Sadness in Houla
All sorts has been going on. In the forefront of my mind recently has been the calamity in Houla, Syria, where dozens children were murdered by the army. The world is duly horrified and I believe The Times was right when it headlined the story ‘the tipping point’. The UN managed to get itself together enough to pass a resolution condemning the Syrian government, which is still claiming the violence was perpetrated by unspecified ‘terrorists’. There is a sense now that something will happen, but all the options carry considerable risk.
So a third way is needed. As I see it (and I’m not an expert, mind) there are two options. The first is the creation of ‘buffer zones’ in Turkey, where opponents of the regime can group together, train and plan without the risk of shelling. But the international community is rightly reluctant to rely on Turkey, whose own President is becoming more and more tyranical. He would also probably favour Islamists, when Syria desperately needs to remain secular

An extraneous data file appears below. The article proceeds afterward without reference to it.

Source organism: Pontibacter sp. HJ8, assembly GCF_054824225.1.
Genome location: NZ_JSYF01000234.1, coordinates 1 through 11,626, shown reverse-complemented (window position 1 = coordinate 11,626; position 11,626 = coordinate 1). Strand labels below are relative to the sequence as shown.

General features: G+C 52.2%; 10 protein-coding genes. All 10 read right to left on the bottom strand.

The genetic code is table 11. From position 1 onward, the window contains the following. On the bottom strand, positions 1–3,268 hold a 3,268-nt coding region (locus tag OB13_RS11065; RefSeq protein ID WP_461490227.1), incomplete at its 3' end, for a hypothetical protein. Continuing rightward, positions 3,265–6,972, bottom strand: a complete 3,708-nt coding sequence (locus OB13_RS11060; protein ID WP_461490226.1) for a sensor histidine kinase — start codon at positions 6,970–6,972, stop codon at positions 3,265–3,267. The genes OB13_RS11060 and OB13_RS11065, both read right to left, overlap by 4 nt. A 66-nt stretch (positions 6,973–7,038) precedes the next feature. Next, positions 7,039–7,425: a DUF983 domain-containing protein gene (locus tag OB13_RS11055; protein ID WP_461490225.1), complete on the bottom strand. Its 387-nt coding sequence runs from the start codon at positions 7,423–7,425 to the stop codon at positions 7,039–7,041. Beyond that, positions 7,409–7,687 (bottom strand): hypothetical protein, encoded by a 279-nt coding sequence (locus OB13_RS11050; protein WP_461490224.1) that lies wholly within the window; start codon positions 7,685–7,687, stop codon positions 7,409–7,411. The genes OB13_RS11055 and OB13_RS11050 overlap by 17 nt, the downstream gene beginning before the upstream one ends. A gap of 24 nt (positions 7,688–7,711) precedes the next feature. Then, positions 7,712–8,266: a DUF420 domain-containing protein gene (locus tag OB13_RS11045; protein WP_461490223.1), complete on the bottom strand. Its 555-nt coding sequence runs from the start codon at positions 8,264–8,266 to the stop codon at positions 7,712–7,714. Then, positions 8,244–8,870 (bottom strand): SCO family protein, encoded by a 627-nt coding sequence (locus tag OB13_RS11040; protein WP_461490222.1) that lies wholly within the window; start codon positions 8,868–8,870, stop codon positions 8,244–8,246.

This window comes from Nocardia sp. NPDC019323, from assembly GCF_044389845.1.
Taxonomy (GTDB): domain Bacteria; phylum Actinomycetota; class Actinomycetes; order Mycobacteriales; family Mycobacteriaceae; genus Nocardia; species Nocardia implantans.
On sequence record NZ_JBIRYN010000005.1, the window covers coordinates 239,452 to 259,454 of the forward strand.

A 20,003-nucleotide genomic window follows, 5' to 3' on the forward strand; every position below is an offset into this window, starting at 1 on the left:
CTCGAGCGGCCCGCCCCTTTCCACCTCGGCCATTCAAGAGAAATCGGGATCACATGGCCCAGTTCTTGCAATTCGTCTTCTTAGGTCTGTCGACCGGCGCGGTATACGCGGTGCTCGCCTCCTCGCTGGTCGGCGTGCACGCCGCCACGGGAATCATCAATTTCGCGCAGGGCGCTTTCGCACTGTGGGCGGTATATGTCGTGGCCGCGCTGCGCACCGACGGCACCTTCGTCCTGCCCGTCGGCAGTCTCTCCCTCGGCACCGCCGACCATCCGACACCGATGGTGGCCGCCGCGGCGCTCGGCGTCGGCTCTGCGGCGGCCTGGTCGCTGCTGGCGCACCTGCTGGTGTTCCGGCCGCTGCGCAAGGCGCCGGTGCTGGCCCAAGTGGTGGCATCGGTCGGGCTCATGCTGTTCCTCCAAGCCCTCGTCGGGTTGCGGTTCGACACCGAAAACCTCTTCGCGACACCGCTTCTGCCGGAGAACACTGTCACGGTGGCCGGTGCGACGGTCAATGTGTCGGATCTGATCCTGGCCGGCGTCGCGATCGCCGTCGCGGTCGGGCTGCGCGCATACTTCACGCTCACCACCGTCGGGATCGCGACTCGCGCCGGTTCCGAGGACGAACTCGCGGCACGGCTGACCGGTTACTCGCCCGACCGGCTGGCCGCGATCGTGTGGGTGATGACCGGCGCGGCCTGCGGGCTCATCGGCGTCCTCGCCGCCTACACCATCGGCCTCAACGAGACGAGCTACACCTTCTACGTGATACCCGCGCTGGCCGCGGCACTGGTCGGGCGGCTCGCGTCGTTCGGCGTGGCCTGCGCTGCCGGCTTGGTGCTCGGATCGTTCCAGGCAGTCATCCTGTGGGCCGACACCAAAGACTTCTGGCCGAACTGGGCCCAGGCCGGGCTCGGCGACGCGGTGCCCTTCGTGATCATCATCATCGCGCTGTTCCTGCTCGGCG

The second option is to carry on doing what we’re doing – i.e. allowing Qatar and its friends to arm the rebel Free Syrian Army. This avoids all the problems of Western intervention and may eventually help to stop such massacres. But this doesn’t present civil war, which is looking more and more likely now that the violence has spread into neighbouring Lebanon, which is still wobbly decades after its own bloodshed supposedly ended.
The two options are clearly not perfect. But, for the children of Houla and the rest of Syria (perhaps Lebanon too), something has to be done. What you you think it should be done? Comment below.